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Thursday, 3 April 1941

Senator CAMERON (Victoria) . - Another reason why I am opposed to clause 3 is because borrowing involves the payment of interest, which, in turn, increases prices, particularly of commodities produced in Australia. I submit that in time of war there can be no justification for any process which brings about an increase of prices to the detriment of those who have to pay them. In economics the value form of prices is, in my opinion, the most difficult subject to understand. It is difficult because most people take far too much for granted. They assume when in the name of the Prices Commissioner it is said that increased prices are necesary that the increase is a legitimate charge.

The CHAIRMAN - The honorable senator is not in order in discussing prices.

Senator CAMERON - I wish to point out, if I may, that my objection to the borrowing of £50,000,000 is that it involves the payment of interest. Interest is profit, and the interest and profit are passed on to prices.

The CHAIRMAN - There is no mention of interest in this clause.

Senator Keane - The Government does not get money by means of loans for nothing.

Senator McBride - The Government has already received a lot of money on loan free of interest.

Senator CAMERON - The wording of the clause implies that interest is to be paid on the money borrowed. As an experienced chairman, and one who has been a member of the Senate for a number of years, you, sir, will recognize that all sentences, including those used in the drafting of bills of this kind, are elliptical, that is to say, they leave something to be understood. So, when the word " borrow " is used, it is implied that interest shall be paid. I suggest that that is the only construction which you or I, as close and observant students of these things, could place on the wording of the clause. If interest has to be paid an increase of prices must result.

The CHAIRMAN - I have already reminded the honorable senator that I shall not permit the question of prices to be discussed.

Senator CAMERON - I have no wish to discuss prices. My only wish is to understand, if I can, precisely what is meant by this clause.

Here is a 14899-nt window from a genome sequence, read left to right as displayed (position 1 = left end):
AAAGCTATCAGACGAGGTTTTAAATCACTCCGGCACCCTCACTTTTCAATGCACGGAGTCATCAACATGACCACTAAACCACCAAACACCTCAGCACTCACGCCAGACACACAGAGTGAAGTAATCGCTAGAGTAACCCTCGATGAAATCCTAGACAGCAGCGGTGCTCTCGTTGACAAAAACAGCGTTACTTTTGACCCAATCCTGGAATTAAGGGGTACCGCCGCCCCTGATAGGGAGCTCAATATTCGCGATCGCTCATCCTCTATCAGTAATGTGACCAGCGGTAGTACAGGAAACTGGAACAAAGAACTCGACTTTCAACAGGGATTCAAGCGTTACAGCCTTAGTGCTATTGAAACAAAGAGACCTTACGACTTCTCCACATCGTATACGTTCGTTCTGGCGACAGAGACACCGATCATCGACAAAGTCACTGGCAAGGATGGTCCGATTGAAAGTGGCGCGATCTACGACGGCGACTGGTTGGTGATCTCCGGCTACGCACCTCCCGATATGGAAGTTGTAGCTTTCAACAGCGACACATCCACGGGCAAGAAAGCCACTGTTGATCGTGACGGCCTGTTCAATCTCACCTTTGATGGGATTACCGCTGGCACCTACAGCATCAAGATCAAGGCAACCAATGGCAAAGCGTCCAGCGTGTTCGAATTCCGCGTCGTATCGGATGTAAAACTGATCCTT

The CHAIRMAN - The only way in which the chair can assist the honorable senator is to suggest that he ask the Minister a question, and give him an opportunity to answer it.

Senator CAMERON - Our experience of asking questions has not been as satisfactory as it might be. This clause is very ambiguously worded, and for that reason due allowance should be made. We should know precisely what we are doing. As the clause is worded at present, it may mean anything. We, as the representatives of the people, have the right and, in fact, a duty to demand that, before we cast a vote on any provision contained in a bill, we should know exactly what it means. As this clause is ambiguously worded, and it is difficult to say exactly what is meant, surely it is within the province of any honorable senator to place his own construction on the words used. As the clause stands at present, we are asked, in effect, to buy a " pig in a poke ". Prices will be increased if this bill be passed. Increased prices will mean a reduction of wages, which, in turn, will result in industrial disputes and strikes, the very last things we desire. Therefore, in directing attention to this clause, and what it is likely to lead to, we are assisting the Government. If the clause be passed it is likely to have a detrimental effect on our war effort.

Declaration of Urgency.

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